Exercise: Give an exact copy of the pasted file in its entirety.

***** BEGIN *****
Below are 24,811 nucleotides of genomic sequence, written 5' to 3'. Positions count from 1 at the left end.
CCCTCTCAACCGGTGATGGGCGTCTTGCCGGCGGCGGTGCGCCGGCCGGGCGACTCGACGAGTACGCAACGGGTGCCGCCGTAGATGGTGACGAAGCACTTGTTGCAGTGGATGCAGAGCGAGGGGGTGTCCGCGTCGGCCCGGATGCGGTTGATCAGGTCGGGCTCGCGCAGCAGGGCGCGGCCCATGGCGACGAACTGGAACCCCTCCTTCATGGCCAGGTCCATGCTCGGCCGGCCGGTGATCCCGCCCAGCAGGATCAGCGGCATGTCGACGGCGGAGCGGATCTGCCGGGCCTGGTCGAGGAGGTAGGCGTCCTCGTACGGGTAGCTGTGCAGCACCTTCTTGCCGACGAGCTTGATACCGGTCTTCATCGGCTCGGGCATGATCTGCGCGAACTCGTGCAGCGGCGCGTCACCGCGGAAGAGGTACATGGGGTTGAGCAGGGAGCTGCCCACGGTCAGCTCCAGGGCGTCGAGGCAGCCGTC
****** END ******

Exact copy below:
Below are 24,811 nucleotides of genomic sequence, written 5' to 3'. Positions count from 1 at the left end.
CCCTCTCAACCGGTGATGGGCGTCTTGCCGGCGGCGGTGCGCCGGCCGGGCGACTCGACGAGTACGCAACGGGTGCCGCCGTAGATGGTGACGAAGCACTTGTTGCAGTGGATGCAGAGCGAGGGGGTGTCCGCGTCGGCCCGGATGCGGTTGATCAGGTCGGGCTCGCGCAGCAGGGCGCGGCCCATGGCGACGAACTGGAACCCCTCCTTCATGGCCAGGTCCATGCTCGGCCGGCCGGTGATCCCGCCCAGCAGGATCAGCGGCATGTCGACGGCGGAGCGGATCTGCCGGGCCTGGTCGAGGAGGTAGGCGTCCTCGTACGGGTAGCTGTGCAGCACCTTCTTGCCGACGAGCTTGATACCGGTCTTCATCGGCTCGGGCATGATCTGCGCGAACTCGTGCAGCGGCGCGTCACCGCGGAAGAGGTACATGGGGTTGAGCAGGGAGCTGCCCACGGTCAGCTCCAGGGCGTCGAGGCAGCCGTC